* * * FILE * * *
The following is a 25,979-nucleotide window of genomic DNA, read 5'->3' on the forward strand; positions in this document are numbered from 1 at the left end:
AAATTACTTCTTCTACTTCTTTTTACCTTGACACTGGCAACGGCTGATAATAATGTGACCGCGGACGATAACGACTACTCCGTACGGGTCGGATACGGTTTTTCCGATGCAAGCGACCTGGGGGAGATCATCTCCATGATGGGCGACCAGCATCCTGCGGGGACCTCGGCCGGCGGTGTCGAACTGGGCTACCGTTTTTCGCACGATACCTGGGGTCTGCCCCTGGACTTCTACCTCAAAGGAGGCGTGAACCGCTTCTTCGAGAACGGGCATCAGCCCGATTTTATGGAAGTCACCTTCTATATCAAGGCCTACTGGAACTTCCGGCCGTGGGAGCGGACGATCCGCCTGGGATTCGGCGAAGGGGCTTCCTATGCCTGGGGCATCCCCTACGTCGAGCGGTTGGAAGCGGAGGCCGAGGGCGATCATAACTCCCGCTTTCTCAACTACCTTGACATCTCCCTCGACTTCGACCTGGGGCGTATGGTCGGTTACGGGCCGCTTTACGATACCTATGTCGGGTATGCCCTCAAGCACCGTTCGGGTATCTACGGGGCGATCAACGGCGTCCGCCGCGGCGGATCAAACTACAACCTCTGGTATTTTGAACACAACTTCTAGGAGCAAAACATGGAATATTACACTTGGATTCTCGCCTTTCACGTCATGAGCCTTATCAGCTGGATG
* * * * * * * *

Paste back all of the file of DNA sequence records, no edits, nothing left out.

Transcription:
The following is a 25,979-nucleotide window of genomic DNA, read 5'->3' on the forward strand; positions in this document are numbered from 1 at the left end:
AAATTACTTCTTCTACTTCTTTTTACCTTGACACTGGCAACGGCTGATAATAATGTGACCGCGGACGATAACGACTACTCCGTACGGGTCGGATACGGTTTTTCCGATGCAAGCGACCTGGGGGAGATCATCTCCATGATGGGCGACCAGCATCCTGCGGGGACCTCGGCCGGCGGTGTCGAACTGGGCTACCGTTTTTCGCACGATACCTGGGGTCTGCCCCTGGACTTCTACCTCAAAGGAGGCGTGAACCGCTTCTTCGAGAACGGGCATCAGCCCGATTTTATGGAAGTCACCTTCTATATCAAGGCCTACTGGAACTTCCGGCCGTGGGAGCGGACGATCCGCCTGGGATTCGGCGAAGGGGCTTCCTATGCCTGGGGCATCCCCTACGTCGAGCGGTTGGAAGCGGAGGCCGAGGGCGATCATAACTCCCGCTTTCTCAACTACCTTGACATCTCCCTCGACTTCGACCTGGGGCGTATGGTCGGTTACGGGCCGCTTTACGATACCTATGTCGGGTATGCCCTCAAGCACCGTTCGGGTATCTACGGGGCGATCAACGGCGTCCGCCGCGGCGGATCAAACTACAACCTCTGGTATTTTGAACACAACTTCTAGGAGCAAAACATGGAATATTACACTTGGATTCTCGCCTTTCACGTCATGAGCCTTATCAGCTGGATG